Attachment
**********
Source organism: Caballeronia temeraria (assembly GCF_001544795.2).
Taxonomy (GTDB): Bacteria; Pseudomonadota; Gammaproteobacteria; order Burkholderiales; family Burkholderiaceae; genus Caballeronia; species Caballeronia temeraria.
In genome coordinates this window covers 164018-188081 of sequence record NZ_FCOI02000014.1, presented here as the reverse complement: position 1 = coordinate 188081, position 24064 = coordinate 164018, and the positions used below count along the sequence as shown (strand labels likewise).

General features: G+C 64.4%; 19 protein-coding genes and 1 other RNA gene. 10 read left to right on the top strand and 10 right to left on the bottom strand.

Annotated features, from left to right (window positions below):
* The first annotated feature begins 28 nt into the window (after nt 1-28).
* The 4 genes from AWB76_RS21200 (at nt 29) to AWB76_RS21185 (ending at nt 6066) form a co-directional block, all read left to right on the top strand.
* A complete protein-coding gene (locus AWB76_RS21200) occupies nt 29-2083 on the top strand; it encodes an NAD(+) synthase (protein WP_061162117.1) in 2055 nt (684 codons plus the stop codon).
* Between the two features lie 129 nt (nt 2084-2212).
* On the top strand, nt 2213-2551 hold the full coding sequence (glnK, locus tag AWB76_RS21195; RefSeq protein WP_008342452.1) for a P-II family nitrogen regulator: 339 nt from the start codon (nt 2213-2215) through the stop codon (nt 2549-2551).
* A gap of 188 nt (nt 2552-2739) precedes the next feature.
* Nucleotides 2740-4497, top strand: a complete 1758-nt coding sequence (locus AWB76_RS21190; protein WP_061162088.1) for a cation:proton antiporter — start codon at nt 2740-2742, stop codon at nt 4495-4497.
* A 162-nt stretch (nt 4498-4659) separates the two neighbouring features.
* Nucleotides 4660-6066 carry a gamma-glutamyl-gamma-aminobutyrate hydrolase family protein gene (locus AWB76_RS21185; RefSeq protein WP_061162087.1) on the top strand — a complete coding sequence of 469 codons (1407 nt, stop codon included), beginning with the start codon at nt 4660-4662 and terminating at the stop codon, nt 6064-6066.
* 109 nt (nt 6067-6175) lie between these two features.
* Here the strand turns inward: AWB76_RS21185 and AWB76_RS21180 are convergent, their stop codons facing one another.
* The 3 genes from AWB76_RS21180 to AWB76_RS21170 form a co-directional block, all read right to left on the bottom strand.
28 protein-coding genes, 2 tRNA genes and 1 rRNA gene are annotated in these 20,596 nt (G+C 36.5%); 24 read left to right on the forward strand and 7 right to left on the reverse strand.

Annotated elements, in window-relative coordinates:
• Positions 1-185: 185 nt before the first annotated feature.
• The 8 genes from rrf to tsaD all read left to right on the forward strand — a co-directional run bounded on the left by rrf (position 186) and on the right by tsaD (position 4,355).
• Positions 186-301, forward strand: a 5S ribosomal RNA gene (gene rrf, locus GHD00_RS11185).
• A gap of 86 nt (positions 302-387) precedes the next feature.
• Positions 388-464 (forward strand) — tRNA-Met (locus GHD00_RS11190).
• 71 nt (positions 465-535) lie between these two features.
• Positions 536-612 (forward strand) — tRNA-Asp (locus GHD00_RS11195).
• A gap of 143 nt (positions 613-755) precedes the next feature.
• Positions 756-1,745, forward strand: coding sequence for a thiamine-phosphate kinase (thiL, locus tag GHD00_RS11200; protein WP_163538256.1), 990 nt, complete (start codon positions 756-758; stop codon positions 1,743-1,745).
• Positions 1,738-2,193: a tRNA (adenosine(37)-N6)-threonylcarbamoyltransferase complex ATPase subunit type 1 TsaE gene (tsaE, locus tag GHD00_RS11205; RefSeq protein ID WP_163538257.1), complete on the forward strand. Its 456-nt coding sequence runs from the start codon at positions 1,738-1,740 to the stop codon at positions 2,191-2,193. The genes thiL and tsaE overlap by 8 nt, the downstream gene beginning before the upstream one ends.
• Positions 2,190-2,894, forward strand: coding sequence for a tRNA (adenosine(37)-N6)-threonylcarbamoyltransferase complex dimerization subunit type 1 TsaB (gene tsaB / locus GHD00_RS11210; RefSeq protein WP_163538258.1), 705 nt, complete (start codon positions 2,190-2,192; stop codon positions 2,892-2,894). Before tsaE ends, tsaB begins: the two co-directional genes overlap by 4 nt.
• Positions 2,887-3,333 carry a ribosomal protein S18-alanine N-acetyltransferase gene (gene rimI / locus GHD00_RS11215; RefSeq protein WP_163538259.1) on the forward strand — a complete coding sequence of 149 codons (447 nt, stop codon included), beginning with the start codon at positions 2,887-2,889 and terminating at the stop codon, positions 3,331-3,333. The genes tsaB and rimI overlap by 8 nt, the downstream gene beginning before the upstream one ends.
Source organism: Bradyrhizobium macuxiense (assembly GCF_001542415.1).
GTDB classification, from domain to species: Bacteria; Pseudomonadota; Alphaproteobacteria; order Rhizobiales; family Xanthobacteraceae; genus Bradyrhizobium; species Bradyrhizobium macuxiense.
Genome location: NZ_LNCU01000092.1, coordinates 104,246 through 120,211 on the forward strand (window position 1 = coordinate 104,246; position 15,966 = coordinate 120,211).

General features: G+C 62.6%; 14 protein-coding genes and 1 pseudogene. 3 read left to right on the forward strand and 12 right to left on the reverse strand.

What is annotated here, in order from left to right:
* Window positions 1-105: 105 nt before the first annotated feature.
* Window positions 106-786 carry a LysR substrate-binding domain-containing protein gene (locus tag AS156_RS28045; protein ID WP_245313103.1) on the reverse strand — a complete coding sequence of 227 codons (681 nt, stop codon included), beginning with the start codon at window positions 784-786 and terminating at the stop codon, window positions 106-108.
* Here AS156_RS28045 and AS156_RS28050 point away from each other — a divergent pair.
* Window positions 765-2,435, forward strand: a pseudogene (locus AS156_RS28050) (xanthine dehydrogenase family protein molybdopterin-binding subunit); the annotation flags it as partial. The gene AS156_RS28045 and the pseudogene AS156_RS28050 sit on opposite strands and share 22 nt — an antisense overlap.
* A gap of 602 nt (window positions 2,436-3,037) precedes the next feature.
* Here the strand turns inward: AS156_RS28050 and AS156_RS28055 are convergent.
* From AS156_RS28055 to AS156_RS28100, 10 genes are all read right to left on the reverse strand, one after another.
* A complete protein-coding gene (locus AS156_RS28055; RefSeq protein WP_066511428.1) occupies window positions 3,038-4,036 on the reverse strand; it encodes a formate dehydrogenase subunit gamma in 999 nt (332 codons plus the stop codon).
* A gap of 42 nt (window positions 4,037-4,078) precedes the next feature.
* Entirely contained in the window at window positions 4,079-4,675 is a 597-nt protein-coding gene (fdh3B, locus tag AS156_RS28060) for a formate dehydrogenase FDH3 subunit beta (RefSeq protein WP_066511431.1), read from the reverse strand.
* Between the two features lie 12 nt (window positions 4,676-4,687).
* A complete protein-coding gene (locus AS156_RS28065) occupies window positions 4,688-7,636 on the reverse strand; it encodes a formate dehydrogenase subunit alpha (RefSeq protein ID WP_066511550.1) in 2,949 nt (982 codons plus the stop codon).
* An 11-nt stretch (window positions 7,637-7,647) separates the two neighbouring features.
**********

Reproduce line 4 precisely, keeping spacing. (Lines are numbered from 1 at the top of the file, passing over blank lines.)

General features: G+C 64.4%; 19 protein-coding genes and 1 other RNA gene. 10 read left to right on the top strand and 10 right to left on the bottom strand.